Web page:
United Kingdom ‘Sea Wrack’: Cameron Menzies (Director), Sara O’Neill (Designer), Susie Gibbons (soprano), Jenny Bourke (mezzo-soprano), Michael Bell (tenor), Seamus Brady (baritone), Frasier Hickland (piano). St Joseph’s Sailortown, Belfast, 19.2.2023. (RB)
Hamilton Harty, arr. Bryan Evans and Tristan Russcher – ‘Sea Wrack’
Hamilton Harty – ‘Lovely Jimmie’; ‘To the Gods of Harbour and Headland’
John McCormack/Thomas Moore – ‘She is Far from the Land’
William Vincent Wallace – ‘Sainted Mother, Guide his Footsteps’
Charles Wood – ‘At the Hour of Night’
Herbert Hughes – ‘A Young Maid Stood in her Father’s Garden’
Trad. arr. Neil Martin – ‘Méilte Cheann Dubhrann’
Trad. arr. Matthew Owens – ‘Carrickfergus’
Peter Wilson arr. Matthew Reeve – ‘A River Runs Beneath Us’
Berlioz – ‘Elegy’
Neil Hannon arr. Paul Campbell – ‘Sunrise’
This concert was the third of six productions making up Northern Ireland Opera’s Salon Series featuring staged performances in buildings across Northern Ireland. The venue was St Joseph’s, Sailortown in Belfast, which was formerly a church and is in the process of being transformed into a community and arts hub. The concert was a celebration of the Irish art song, and the strap line was the title of the first song on the programme by Hamilton Harty.
Cameron Menzies and Sara O’Neill festooned draped sails around the church in keeping with the nautical theme. The performers had clearly been well choreographed and moved freely around the venue as they performed their songs. Michael Bell walked up to the Church pulpit to deliver the penultimate highly dramatic aria by Berlioz. My one major gripe with the venue was that it was uncomfortably cold, so it might be worth investing in some heaters for future performances.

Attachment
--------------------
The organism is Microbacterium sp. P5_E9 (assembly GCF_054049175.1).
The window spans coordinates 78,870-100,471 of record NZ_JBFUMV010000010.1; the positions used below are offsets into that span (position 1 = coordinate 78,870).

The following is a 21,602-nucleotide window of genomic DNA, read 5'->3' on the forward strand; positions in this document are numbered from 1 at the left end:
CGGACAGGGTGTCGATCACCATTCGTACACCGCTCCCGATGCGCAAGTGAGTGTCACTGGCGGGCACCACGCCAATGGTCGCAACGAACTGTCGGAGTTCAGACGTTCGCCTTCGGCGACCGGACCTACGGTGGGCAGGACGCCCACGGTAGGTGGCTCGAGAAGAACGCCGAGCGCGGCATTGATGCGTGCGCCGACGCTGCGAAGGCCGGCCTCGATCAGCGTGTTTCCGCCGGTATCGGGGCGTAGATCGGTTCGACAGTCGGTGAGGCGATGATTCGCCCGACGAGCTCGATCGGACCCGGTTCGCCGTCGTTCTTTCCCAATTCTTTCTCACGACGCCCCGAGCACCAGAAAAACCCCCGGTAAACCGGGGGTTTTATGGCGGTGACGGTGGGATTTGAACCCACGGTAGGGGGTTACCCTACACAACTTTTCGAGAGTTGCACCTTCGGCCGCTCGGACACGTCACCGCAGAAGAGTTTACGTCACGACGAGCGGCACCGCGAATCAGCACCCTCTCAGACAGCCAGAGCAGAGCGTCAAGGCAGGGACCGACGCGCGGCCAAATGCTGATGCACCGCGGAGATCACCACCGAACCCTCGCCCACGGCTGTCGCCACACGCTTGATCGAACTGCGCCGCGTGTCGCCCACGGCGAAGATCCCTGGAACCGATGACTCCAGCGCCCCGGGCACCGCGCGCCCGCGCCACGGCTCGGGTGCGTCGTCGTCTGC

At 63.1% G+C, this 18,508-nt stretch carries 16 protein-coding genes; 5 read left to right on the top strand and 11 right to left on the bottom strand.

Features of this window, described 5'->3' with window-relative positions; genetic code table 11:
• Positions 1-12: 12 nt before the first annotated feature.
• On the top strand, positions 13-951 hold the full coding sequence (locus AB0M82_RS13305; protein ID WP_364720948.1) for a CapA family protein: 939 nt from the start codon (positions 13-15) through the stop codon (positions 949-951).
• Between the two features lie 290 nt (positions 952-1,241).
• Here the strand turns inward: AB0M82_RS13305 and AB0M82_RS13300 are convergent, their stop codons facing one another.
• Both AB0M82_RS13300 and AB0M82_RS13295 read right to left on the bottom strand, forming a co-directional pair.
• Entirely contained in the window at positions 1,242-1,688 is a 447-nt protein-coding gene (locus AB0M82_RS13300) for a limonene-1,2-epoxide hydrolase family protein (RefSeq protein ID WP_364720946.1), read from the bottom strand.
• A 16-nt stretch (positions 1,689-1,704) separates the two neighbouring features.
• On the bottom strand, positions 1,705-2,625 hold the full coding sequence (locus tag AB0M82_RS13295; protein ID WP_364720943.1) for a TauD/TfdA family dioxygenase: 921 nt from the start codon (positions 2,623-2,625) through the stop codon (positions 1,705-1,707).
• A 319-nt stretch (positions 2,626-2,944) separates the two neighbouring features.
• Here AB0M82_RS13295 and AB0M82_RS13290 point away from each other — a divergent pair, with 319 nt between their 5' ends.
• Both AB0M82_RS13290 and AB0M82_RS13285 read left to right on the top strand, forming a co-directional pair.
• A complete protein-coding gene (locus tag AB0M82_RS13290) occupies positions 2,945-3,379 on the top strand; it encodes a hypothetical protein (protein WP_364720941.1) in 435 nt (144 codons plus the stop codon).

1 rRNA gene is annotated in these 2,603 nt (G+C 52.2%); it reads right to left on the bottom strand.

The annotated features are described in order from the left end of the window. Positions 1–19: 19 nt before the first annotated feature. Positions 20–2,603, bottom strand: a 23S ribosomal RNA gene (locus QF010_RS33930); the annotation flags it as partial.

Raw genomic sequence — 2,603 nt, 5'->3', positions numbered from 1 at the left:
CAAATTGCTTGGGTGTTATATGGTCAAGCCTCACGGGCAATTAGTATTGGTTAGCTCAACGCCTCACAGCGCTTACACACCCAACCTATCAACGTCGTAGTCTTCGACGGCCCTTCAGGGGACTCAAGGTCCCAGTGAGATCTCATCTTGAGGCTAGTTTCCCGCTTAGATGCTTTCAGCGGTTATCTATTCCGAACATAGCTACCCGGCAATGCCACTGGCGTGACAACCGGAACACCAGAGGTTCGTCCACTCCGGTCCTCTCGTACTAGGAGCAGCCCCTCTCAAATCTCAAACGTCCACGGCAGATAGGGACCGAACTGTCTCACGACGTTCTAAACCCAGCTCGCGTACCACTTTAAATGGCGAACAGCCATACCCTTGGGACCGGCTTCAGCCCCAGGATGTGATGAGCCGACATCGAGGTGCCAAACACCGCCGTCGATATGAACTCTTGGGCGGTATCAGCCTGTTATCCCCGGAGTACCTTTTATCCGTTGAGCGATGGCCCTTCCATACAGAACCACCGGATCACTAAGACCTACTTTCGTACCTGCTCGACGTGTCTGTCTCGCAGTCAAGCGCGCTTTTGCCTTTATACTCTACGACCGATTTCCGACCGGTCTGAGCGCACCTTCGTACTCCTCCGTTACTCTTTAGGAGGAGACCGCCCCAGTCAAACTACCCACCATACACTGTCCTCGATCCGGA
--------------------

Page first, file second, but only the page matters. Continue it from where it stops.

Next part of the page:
The first two songs in the programme were by the celebrated Irish composer, Hamilton Harty. All four singers performed in ‘Sea Wrack’ which praises the plants which adorn our beaches and produce the seaside smell. All four singers brought a richness of tone to the song, and I loved the voluptuous harmonies they created. Old churches can sometimes have a tricky acoustic which is difficult to negotiate and occasionally some of the diction was lost when all four were singing. Frasier Hickland did a magnificent job creating the surges and swell of the sea on the piano. Jenny Bourke gave an affecting and heartfelt performance of Harty’s arrangement of the Irish folk song, ‘Lovely Jimmie’. Seamus Brady brought an effortless lyricism and excellent diction to ‘She is Far from the Land’ in an arrangement by John McCormack and Thomas Moore. Susie Gibbons and Jenny Bourke joined forces for ‘Sainted Mother, Guide his Footsteps’. Both singers showed their operatic credentials with this duet, and I loved the way their voiced merged together to create extended mellifluous lines.
Charles Wood’s ‘At the Hour of Night’ conveys the longing conjured up when one remembers past passion. Michael Bell sang with great beauty of tone and excellent diction and the legato lines were extended beautifully. Jenny Bourke and Seamus Brady brought a sense of melancholy and consolation to the traditional Irish song ‘Méilte Cheann Dubhrann’. There was something particularly poignant about hearing this song performed in Gaelic. Jenny Bourke took centre stage again to give the premiere performance of Michael Owens’s arrangement of ‘Carrickfergus’. She gave a luminous performance injecting feelings of sadness and reflections of lost love.
Susie Gibbons brought vocal power and authority to Hamilton Harty’s ‘To the gods of Harbour and Headland’ successfully capturing the surging, bracing quality of the song. Frasier Hickland handled the intricate piano part with flair and dexterity. Berlioz’s ‘Elegie’ is a setting of Irish writer Thomas Moore’s account of Robert Emmet’s famous speech from the gallows. The latter was an eighteenth-century rebel leader who hoped to unshackle Ireland from British rule. Michael Bell gave a stirring, highly dramatic account, bringing the historical events vividly to life. All four singers combined for the final song on the programme, ‘Sunrise’ by Neil Hannon, in an arrangement by Paul Campbell. With its call to put differences aside, this was an uplifting way to end the recital.
All five of these young performers were extremely impressive in this celebration of the Irish art song.